Charles Ray Gloar March 4, 1955 – December 12, 2018
My brother, Charles, died on December 12, 2018, at Valley Baptist Hospital as a result of multiple complications from having lived for more than 40 years with quadriplegia. In 1976, at the age of 21, he had been a passenger in a car that was involved in a head-on collision. He told me once that that night, for some reason he paused and almost put the seat belt on but didn’t. When the car he was riding in impacted on the passenger side with a parked car that was sticking out into the highway just over the crest of an overpass, his body flew forward, his head hit the dashboard, and his neck was broken. This football player and motocross rider would ride no more. Charles never blamed the driver of the car he had been riding in. It had simply been an unforeseeable accident.
Charles was stubborn and obstinate in epic proportion but perhaps that was the secret to his longer-than-expected life. Around 30 years after his injury we were sitting at the dinner table and I told him that the doctors had only given him 10 years to live. His body pulled back with shock and his eyes opened wide and he said, “Good thing no one told me!” It was then that he told me that after the accident he told “the light” that he wasn’t ready to go. The light told him that he could stay if he chose but his life wouldn’t be the same. He stayed and, indeed, his life wasn’t the same. Perhaps that very act of conscious choice while in the divine was the fuel for his fierce strength and courage.
Some may look at his life and consider it uneventful but living his life took supreme courage every day. I would say that his greatest outward achievement was in creating, editing, writing, and publishing the magazine, Challenge, Magazine of the disABLEd. There is only one issue but his journey to create that one issue was strewn with milestones and enormous successes. One such success was the publishing of a never-before-published short story by Larry Niven, an award-winning writer of science fiction.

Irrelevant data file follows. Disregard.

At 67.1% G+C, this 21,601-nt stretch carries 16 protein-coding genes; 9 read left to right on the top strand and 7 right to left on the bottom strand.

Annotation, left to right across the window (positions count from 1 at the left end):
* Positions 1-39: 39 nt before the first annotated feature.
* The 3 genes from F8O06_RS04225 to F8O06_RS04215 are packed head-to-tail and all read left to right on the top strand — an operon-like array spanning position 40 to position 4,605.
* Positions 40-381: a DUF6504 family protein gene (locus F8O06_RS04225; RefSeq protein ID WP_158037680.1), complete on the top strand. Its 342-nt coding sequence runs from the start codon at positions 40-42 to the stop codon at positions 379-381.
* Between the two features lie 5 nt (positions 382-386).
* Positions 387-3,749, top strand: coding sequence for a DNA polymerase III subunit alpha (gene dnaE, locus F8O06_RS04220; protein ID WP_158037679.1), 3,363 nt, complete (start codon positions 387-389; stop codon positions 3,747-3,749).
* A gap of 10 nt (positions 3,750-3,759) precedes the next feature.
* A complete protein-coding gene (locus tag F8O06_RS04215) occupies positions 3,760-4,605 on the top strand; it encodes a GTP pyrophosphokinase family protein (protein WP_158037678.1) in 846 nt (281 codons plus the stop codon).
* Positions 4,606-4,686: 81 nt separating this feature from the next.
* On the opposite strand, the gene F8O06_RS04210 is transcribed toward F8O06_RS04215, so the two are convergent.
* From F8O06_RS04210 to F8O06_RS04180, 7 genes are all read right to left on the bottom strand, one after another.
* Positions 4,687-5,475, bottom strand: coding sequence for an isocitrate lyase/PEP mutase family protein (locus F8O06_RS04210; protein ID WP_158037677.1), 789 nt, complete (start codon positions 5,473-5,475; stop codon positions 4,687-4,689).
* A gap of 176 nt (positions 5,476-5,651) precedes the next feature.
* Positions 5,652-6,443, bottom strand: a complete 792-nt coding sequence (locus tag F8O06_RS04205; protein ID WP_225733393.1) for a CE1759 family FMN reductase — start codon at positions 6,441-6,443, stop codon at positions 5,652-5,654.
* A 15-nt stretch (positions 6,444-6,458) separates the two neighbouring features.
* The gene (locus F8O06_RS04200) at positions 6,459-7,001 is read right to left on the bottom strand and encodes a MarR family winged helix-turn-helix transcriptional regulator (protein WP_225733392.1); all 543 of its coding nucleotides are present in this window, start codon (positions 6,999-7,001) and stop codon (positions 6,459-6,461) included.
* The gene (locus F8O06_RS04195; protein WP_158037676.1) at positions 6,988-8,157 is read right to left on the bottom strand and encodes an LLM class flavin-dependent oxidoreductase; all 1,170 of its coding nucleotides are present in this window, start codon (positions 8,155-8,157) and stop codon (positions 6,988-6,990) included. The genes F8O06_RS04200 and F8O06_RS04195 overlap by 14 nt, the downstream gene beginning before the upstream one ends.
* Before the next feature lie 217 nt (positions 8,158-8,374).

My brother’s insistence on living an independent life in his own home was only made possible by the loving care of attendants, nurses, and doctors along the way. I was not with my brother when he died but his attendant and his nurse WERE there, talking to him, singing to him, and affirming to him that he was loved. To the agencies and individuals who respected Charles’s wishes, tolerated his eccentricities, and who helped him live life on his own terms I extend the heartfelt gratitude of our entire family.
Charles is preceded in death by his father, Clarence Ray Gloar, his mother, Anna Louise Cutchshaw Gloar, sister Ray Ann Gloar, and his brother, Harold Graham Day. He is survived by his sisters Patricia Day Logan, Alma Gloar Harris, and Paloma Lavon Gloar Guerrero and brothers-in-law Russ Logan and Elias Guerrero.
A private memorial service will be held in the spring.
Messages of condolence can be sent to email address firstname.lastname@example.org.